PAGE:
Francis Fukuyama zu den Grenzen der Demokratie (ein etwas längeres Zitat).
while democracy does provide an important check on elite power, it frequently fails to perform as advertised. Elite insiders typically have superior access to resources and information, which they use to protect themselves. Ordinary voters will not get angry at them for stealing their money if they don’t know that this is happening in the first place. Cognitive rigidities may also prevent social groups from mobilizing in their own self-interest. In the United States, many working-class voters support candidates promising to lower taxes on the wealthy, despite the fact that this hurts their own economic situations. They do so in the belief that such policies will spur economic growth that will eventually trickle down to them, or else make government deficits self-financing. The theory has proved remarkably tenacious in the face of considerable evidence that it is not true. Furthermore, different groups have different abilities to organize to defend their interests. Sugar producers or corn growers are geographically concentrated and focused on the prices of their products, unlike ordinary consumers or taxpayers who are dispersed and for whom the prices of these commodities are only a small part of their budgets. This, combined with institutional rules that often favor such interests (like the fact that Florida and Iowa where sugar and corn are grown are electoral swing states in presidential elections), gives those groups an outsized influence over agricultural policy. To take another example, middle-class groups are usually much more willing and able to defend their interests, like preservation of the home mortgage deduction, than are the poor. This makes universal entitlements to social security or health insurance much easier to defend politically than programs targeting the poor only. Finally, liberal democracy is almost universally associated with a market economy, which tends to produce winners and losers and amplifies what James Madison termed the “different and unequal faculties of acquiring property.” This type of economic inequality is not in itself a bad thing, insofar as it stimulates innovation and growth, and when it occurs under conditions of equal access to the economic system. It becomes highly problematic politically, however, when economic winners seek to convert their wealth into unequal political influence. They can do this on a transactional basis by, for example, bribing a legislator or bureaucrat, or more damagingly by changing the institutional rules to favor themselves—by, say, closing off competition in markets they already dominate. Countries from Japan to Brazil to the United States have used environmental or safety concerns to in effect protect domestic producers. The level playing field becomes progressively tilted in their direction.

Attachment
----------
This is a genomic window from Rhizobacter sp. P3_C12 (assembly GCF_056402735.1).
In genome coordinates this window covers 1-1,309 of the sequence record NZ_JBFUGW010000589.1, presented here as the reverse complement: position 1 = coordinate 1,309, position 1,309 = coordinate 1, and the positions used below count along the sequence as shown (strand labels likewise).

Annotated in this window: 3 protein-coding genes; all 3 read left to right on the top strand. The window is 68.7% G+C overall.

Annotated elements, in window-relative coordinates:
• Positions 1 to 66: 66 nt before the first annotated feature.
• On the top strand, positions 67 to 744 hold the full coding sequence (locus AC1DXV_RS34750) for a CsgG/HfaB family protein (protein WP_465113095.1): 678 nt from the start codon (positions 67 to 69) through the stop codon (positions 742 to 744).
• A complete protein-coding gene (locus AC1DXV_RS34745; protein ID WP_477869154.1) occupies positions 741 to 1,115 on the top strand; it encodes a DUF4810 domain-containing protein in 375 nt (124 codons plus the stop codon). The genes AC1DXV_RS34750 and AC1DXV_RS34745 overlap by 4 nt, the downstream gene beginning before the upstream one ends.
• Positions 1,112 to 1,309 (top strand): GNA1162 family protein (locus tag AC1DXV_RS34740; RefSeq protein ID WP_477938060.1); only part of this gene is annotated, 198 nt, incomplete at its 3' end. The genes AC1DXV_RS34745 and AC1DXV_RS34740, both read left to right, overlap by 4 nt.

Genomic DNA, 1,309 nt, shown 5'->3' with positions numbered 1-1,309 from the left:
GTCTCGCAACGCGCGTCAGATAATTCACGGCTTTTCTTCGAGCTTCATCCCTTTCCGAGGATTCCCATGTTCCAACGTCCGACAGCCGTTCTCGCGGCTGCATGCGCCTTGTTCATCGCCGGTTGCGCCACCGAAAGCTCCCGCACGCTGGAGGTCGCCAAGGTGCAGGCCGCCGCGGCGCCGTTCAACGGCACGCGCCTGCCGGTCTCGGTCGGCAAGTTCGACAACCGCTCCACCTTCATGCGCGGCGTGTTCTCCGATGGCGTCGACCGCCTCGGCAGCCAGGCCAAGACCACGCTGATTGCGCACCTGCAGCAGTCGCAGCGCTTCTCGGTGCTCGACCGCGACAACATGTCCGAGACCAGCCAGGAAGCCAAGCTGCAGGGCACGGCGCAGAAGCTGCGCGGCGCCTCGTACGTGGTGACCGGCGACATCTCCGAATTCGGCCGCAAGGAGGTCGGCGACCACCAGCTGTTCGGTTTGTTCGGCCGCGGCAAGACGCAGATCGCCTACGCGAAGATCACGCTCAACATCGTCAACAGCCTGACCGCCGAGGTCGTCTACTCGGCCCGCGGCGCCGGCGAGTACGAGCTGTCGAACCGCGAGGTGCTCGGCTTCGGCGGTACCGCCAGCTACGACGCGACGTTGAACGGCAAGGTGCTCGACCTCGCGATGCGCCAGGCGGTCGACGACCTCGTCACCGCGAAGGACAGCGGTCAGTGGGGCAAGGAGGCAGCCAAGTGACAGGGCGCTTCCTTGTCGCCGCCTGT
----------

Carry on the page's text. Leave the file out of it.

Francis Fukuyama, Political Order and Political Decay (Ebook Version), Seite 529